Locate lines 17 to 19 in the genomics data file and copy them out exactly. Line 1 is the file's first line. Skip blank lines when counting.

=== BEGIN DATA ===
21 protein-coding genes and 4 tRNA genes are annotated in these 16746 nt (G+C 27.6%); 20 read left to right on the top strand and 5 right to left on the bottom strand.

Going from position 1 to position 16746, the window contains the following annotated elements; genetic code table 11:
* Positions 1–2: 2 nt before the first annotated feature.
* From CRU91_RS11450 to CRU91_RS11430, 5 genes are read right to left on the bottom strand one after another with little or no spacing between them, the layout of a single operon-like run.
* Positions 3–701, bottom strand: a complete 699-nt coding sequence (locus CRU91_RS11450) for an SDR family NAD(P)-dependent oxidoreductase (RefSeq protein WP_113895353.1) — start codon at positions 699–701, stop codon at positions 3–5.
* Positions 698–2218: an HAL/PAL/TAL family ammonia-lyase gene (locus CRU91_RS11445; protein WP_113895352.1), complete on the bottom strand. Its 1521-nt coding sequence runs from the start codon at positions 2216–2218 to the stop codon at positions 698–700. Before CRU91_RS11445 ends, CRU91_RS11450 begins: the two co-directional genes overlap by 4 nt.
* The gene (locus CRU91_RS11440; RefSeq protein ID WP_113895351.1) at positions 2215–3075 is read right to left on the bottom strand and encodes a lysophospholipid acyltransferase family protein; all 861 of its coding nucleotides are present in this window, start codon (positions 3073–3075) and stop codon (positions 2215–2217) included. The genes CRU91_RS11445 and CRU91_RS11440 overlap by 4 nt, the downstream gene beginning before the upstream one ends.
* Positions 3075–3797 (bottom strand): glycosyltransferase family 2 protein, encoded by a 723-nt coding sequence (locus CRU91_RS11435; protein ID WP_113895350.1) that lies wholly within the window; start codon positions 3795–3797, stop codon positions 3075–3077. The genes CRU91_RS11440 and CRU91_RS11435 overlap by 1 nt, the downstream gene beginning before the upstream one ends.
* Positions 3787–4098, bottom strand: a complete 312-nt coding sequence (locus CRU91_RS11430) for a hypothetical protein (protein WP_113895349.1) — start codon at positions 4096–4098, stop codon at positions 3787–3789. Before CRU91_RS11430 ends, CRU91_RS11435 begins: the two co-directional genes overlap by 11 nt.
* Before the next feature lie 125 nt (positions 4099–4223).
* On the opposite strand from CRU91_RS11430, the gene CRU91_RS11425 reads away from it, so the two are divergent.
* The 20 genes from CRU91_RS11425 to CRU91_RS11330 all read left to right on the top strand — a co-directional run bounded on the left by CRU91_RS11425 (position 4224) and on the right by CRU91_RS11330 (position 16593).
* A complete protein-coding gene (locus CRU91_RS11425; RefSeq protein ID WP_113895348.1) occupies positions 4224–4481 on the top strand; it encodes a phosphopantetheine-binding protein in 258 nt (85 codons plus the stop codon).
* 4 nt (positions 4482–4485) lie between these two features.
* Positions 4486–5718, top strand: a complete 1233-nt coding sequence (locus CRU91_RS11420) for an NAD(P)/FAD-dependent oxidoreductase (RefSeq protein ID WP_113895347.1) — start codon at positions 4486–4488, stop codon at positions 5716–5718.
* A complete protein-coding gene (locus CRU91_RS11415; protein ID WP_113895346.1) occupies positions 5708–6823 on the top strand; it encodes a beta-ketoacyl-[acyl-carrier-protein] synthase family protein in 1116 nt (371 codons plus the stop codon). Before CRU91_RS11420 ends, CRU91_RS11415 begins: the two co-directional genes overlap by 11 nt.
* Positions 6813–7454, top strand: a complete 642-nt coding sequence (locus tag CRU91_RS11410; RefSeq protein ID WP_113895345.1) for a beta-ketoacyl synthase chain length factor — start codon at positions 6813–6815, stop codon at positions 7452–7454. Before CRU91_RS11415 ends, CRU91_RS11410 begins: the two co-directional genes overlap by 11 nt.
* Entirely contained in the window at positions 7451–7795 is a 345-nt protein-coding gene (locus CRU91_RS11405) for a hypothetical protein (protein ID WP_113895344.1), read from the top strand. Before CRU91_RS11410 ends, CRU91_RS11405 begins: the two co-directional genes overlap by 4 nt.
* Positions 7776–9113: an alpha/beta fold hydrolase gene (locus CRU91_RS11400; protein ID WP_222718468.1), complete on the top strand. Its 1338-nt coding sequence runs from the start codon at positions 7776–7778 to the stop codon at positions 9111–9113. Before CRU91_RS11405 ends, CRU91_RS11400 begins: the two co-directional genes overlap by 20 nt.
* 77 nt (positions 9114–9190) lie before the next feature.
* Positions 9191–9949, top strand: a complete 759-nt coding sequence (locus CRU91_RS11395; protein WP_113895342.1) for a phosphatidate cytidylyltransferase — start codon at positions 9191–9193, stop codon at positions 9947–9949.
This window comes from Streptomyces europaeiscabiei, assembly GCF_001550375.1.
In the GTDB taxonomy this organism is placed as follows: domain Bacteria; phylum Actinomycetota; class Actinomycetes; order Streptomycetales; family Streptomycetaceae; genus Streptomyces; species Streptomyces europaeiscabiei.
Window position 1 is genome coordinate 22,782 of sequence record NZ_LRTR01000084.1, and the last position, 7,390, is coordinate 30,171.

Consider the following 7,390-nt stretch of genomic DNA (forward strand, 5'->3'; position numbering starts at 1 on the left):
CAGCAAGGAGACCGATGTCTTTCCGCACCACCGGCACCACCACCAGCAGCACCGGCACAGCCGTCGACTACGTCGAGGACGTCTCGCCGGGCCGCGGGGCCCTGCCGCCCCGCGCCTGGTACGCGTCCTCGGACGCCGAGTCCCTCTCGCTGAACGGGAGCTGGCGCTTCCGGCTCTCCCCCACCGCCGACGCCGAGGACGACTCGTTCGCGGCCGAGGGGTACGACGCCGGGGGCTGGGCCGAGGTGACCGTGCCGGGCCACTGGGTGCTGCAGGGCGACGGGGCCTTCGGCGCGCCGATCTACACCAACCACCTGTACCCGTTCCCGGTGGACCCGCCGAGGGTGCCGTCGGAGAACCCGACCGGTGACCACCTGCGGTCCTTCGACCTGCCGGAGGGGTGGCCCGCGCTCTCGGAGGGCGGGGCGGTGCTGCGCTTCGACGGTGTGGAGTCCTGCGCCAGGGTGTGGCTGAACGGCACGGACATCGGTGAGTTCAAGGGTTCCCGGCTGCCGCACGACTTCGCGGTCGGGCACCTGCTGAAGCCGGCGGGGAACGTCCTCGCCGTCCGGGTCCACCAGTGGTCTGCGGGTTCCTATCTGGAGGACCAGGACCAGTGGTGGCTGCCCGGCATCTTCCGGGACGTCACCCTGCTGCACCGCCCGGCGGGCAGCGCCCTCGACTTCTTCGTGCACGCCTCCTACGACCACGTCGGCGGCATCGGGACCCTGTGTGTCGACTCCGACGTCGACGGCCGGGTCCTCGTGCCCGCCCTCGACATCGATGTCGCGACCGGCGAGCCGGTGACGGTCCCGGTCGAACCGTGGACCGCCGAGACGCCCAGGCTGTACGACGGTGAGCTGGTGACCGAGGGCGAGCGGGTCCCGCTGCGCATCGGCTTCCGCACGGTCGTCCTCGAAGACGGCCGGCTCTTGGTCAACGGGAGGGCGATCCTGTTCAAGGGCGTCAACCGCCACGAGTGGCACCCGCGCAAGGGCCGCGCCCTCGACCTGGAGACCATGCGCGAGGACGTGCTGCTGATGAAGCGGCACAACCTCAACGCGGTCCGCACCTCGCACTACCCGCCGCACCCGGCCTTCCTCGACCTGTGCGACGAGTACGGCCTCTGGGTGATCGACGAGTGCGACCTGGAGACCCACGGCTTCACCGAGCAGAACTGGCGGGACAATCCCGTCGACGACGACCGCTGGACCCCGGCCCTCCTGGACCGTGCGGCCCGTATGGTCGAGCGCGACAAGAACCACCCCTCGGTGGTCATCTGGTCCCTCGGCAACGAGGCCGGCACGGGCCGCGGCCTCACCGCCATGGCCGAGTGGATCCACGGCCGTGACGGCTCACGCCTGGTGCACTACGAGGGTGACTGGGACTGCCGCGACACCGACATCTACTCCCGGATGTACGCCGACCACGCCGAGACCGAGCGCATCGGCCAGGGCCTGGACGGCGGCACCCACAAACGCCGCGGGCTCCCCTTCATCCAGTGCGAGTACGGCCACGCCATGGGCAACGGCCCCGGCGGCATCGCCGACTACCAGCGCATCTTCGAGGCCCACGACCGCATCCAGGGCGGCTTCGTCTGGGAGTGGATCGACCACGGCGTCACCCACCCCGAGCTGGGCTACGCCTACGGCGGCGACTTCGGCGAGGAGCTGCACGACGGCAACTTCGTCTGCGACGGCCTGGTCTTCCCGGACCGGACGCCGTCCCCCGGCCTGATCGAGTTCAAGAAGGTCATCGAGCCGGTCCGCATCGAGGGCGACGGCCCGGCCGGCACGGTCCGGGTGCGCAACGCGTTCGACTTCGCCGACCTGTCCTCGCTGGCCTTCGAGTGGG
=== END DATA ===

* Positions 6813–7454, top strand: a complete 642-nt coding sequence (locus tag CRU91_RS11410; RefSeq protein ID WP_113895345.1) for a beta-ketoacyl synthase chain length factor — start codon at positions 6813–6815, stop codon at positions 7452–7454. Before CRU91_RS11415 ends, CRU91_RS11410 begins: the two co-directional genes overlap by 11 nt.
* Entirely contained in the window at positions 7451–7795 is a 345-nt protein-coding gene (locus CRU91_RS11405) for a hypothetical protein (protein ID WP_113895344.1), read from the top strand. Before CRU91_RS11410 ends, CRU91_RS11405 begins: the two co-directional genes overlap by 4 nt.
* Positions 7776–9113: an alpha/beta fold hydrolase gene (locus CRU91_RS11400; protein ID WP_222718468.1), complete on the top strand. Its 1338-nt coding sequence runs from the start codon at positions 7776–7778 to the stop codon at positions 9111–9113. Before CRU91_RS11405 ends, CRU91_RS11400 begins: the two co-directional genes overlap by 20 nt.